Andrew Constantine said the CROWS project, visualised by CBI Kentz, was one they needed to get right in a very short space of time, and for that reason necessitated finding a short cut to the process from innovation to procurement. 

"First of all [in a conventional procurement] you identify the need, you develop a business case, specifications, develop and execute that tender plan, you hopefully get a contract, and that's where the real risk starts, for the supplier and the client," Constantine said. 

"You go through a design, test, and evaluation process, and then you'll go into that project management, fabrication delivery phase, and that's the complex phase, that's where you've got to pool your resources and you've got to have your project team in there from the very start." 

Constantine knew that the constrained time frame of a construction project was not the ideal situation for procuring a new innovation, but in this case necessity had to become the mother of invention. 

"What we found on this project was that we didn't have the time to go through that full process to get this system out," he said. 

"We had to come up with an abridged process that would achieve the change during the life of the project." 

"It seemed like the materials and logistics team could be the ones to hold up the project schedule, and at the time it looked like we were going to be that team that would be the weak link."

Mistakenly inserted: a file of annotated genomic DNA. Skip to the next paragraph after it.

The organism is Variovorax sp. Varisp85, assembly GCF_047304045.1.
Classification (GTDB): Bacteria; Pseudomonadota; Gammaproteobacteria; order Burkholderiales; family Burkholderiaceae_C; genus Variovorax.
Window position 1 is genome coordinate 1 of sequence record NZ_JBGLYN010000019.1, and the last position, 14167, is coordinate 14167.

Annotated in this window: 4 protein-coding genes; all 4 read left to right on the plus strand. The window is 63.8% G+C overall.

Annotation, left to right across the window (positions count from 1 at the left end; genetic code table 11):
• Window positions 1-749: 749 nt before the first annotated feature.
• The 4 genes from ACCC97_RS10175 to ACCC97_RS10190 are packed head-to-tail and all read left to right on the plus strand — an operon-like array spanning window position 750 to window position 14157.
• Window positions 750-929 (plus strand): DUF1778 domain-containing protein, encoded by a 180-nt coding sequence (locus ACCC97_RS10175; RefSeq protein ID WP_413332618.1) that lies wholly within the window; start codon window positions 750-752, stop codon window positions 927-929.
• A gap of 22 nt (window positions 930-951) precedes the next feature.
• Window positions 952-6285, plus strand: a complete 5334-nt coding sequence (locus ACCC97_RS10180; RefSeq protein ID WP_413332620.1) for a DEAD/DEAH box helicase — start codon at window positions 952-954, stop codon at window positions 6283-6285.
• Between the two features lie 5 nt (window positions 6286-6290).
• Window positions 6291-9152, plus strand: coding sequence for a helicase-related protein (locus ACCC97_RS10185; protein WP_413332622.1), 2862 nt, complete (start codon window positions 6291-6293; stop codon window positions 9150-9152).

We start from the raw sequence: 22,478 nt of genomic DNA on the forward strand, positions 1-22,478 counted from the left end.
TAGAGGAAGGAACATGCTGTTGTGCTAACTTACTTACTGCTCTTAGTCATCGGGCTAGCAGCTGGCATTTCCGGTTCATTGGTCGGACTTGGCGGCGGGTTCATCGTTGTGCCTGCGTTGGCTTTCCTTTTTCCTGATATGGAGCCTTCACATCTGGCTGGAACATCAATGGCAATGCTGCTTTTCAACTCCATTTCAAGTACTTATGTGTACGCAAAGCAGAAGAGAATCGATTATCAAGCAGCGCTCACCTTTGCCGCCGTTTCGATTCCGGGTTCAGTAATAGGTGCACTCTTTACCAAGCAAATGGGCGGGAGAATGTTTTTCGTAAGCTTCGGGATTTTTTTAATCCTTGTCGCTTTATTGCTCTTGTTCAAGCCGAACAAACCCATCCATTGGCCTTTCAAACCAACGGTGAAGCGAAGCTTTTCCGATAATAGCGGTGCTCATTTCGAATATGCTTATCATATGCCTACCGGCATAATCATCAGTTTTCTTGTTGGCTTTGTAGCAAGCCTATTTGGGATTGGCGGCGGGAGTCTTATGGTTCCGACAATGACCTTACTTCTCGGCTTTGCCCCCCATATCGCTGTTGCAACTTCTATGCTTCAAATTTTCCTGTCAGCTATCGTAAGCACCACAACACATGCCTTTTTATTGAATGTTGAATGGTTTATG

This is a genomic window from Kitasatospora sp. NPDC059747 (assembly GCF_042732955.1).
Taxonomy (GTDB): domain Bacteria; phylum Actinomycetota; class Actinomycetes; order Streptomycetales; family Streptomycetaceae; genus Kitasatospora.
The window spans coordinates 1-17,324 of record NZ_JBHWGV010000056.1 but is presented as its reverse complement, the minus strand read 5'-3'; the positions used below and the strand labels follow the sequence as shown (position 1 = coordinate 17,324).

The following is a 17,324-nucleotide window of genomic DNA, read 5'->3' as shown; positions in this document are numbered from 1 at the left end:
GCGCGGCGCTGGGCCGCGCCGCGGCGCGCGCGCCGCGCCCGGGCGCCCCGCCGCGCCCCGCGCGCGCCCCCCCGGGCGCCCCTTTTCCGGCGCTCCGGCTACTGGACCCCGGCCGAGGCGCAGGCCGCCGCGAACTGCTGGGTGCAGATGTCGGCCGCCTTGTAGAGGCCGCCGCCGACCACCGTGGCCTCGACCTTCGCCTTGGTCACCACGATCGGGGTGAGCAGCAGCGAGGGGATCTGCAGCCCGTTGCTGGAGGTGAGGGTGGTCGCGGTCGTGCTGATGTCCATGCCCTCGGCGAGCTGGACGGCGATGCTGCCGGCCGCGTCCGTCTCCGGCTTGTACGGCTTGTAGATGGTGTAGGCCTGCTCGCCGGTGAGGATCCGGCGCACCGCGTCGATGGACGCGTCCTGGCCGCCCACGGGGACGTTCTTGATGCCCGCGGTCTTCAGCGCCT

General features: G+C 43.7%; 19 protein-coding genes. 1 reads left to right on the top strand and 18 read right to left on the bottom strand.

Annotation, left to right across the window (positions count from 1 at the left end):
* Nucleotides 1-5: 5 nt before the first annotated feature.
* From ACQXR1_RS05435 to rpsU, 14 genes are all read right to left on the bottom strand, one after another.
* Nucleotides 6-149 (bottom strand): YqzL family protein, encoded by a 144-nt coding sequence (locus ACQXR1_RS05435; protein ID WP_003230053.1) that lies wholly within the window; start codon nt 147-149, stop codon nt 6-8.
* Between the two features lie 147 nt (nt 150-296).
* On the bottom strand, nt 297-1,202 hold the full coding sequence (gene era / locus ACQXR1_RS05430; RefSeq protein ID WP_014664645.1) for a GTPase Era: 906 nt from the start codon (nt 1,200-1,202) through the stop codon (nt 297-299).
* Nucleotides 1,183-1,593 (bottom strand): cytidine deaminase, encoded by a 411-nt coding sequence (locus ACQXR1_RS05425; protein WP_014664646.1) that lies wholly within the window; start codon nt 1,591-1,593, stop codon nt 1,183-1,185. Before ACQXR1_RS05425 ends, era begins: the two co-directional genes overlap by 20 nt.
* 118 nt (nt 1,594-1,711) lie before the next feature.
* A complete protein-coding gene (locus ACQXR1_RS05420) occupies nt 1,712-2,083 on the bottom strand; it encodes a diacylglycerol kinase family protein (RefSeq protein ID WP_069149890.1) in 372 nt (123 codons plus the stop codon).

In order to increase the efficiency of the materials operation at Gorgon, Constantine was already familiar with a logistics platform built for military purposes by Seabox, but it needed some crucial changes made. 

First of all the design needed to meet the strict quarantine requirements enforced by Chevron on Barrow Island. 

"We needed to get rid of all the nooks and crannies, we needed to have that sealed up from an environmental point of view for quarantine purposes on the island, so any gaps were filled up so that every part of the CROWS could be easily inspected for contamination or vermin," Constantine said. 

In addition, the CROWS had to be stackable to be used for warehousing purposes, and at present CBI Kentz uses the CROWS system for warehousing both under cover and outdoors, with the system stackable to four high. 

It also needed to be designed for more loading points, so that unusual or regular shaped items like pipework could be tied down in different ways as the load demanded. 

"To achieve that we made sure it had a full bar along the side of the CROWS for tying down," Constantine said. 

"But above all things the chief concern was the safety of crews unloading the containers. Now we don't have anyone going inside containers, and we have reduced crane movements onsite. 

"This goes a long way to reducing the risk of pinch points in manual handling, the crush injuries that can be extremely damaging." 

Now the Gorgon Project boasts a world-class materials laydown and warehousing facility, all achieved through an innovative logistics platform which works within a minimal footprint, with principle focus on productivity, safety, and environmental concern.